Granted official AVA status in 1981, Sonoma Valley boasts some four-thousand-five-hundred vineyard hectares and more than eighty wineries. The diversity of the valley’s topography and geology, and its subsequent impact on growing conditions has led to the establishment of a number of notable sub-appellations distinguished by their unique terroir. These AVAs can choose to market their wines under the wider Sonoma Valley label if they so wish.
Occupying the southern part of the county, the climate of Sonoma Valley is influenced by its sheltered position between two mountain ranges as well as by the cool fog and marine air that sweep inland off San Pablo Bay. Southerly vineyards, such as those in the Carneros sub-appellation, experience a distinctly cool climate on account of their proximity to the ocean, and subsequently enjoy an extended growing season resulting in well-balanced, deeply concentrated fruit. Non-surprisingly these areas are famous for their premium varietals from Chardonnay and Pinot Noir, as well as traditional method sparkling wines from the same grapes.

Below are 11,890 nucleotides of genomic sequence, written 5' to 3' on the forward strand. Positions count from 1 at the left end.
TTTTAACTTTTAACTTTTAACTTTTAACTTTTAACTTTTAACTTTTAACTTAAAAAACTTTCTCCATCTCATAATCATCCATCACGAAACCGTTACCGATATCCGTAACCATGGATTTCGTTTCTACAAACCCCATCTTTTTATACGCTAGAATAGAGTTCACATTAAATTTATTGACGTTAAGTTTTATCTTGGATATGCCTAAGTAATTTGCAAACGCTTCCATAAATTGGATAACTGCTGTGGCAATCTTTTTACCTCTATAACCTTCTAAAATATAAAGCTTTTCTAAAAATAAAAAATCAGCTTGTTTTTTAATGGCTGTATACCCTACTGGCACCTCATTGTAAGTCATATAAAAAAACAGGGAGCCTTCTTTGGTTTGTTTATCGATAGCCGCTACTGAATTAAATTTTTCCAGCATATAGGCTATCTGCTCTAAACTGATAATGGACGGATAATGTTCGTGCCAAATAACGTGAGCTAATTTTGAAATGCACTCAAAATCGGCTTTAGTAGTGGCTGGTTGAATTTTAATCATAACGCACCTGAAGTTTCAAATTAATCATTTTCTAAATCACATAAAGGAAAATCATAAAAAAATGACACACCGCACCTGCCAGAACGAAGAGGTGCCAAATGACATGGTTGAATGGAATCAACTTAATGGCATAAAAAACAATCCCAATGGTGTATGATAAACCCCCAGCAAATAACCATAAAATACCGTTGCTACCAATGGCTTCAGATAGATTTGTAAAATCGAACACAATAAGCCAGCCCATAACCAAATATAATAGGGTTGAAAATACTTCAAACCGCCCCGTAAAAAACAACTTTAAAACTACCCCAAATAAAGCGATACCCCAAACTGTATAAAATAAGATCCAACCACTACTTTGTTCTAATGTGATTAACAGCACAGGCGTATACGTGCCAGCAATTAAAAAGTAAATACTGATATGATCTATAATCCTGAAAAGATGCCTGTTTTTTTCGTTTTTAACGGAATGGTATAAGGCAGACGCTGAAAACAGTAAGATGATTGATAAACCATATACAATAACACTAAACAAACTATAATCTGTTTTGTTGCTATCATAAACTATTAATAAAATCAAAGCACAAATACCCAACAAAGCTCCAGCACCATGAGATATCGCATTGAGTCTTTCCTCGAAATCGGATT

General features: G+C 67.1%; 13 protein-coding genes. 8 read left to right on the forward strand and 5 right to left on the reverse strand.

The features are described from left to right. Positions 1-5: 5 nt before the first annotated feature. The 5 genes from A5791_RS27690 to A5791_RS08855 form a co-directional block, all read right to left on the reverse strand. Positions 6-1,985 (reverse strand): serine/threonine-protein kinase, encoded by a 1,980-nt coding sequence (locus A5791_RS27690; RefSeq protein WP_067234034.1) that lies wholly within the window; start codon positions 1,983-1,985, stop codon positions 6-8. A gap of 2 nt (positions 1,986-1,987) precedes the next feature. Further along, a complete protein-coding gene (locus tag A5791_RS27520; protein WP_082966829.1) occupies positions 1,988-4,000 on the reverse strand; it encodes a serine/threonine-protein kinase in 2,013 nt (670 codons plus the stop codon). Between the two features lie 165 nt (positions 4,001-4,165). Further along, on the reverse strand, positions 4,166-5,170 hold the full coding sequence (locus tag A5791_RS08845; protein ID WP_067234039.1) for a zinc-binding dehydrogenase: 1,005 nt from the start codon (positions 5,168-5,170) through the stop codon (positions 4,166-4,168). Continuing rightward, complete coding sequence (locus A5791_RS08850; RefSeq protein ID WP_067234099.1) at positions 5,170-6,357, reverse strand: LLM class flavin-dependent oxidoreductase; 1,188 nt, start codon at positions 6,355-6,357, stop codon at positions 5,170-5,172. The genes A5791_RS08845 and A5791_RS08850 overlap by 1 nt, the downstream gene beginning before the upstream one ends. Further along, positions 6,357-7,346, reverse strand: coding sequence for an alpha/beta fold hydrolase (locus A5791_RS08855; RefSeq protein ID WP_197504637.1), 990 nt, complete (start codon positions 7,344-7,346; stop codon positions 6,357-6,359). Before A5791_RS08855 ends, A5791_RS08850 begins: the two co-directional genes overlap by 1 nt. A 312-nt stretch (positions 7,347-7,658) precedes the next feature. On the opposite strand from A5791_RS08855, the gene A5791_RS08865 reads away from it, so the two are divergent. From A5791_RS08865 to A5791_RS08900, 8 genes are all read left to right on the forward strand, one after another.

Further north however, as the effect of the ocean diminishes with distance, vineyards occupy elevated sites on wooded hillsides. These vines - including notable plots in the Bennett Valley, Moon Mountain and Sonoma Mountain AVAs - bask in the Californian sunshine and benefit from significant diurnal temperature variation, with altitude induced cooler evenings tempering the daytime warmth. In these conditions, Cabernet Sauvignon grapes thrive, delivering rich and appealing expressions with deep colour and silky tannins.
An area of rustic charm and abundant natural beauty, Sonoma Valley is often heralded as the birthplace of Sonoma’s commercial wine industry with a history of viticulture dating back to the middle of the nineteenth century. Today, that focus remains, with many of the appellation’s wineries opening up tasting rooms and offering vineyard tours to the public. Amongst the best known producers here is the Buena Vista Winery - which is widely thought to be California’s first commercial cellar.